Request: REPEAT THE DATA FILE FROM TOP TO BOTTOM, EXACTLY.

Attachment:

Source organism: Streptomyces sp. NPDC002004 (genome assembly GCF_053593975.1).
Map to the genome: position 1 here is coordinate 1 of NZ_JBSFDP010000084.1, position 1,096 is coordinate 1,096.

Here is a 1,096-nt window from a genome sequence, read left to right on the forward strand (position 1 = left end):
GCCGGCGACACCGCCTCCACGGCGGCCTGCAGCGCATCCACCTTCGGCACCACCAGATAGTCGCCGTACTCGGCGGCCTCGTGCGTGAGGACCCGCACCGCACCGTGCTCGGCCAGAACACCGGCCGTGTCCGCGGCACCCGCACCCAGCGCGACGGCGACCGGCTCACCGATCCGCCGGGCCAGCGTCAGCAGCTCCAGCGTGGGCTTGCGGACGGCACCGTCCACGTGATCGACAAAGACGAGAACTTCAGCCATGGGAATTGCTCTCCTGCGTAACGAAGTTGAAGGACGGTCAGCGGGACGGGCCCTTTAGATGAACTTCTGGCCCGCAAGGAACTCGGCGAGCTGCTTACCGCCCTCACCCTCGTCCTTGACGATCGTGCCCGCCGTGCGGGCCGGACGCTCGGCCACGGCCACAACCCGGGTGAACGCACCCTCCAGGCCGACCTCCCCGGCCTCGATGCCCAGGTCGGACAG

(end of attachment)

Source organism: Streptomyces sp. NPDC002004 (genome assembly GCF_053593975.1).
Map to the genome: position 1 here is coordinate 1 of NZ_JBSFDP010000084.1, position 1,096 is coordinate 1,096.

Here is a 1,096-nt window from a genome sequence, read left to right on the forward strand (position 1 = left end):
GCCGGCGACACCGCCTCCACGGCGGCCTGCAGCGCATCCACCTTCGGCACCACCAGATAGTCGCCGTACTCGGCGGCCTCGTGCGTGAGGACCCGCACCGCACCGTGCTCGGCCAGAACACCGGCCGTGTCCGCGGCACCCGCACCCAGCGCGACGGCGACCGGCTCACCGATCCGCCGGGCCAGCGTCAGCAGCTCCAGCGTGGGCTTGCGGACGGCACCGTCCACGTGATCGACAAAGACGAGAACTTCAGCCATGGGAATTGCTCTCCTGCGTAACGAAGTTGAAGGACGGTCAGCGGGACGGGCCCTTTAGATGAACTTCTGGCCCGCAAGGAACTCGGCGAGCTGCTTACCGCCCTCACCCTCGTCCTTGACGATCGTGCCCGCCGTGCGGGCCGGACGCTCGGCCACGGCCACAACCCGGGTGAACGCACCCTCCAGGCCGACCTCCCCGGCCTCGATGCCCAGGTCGGACAG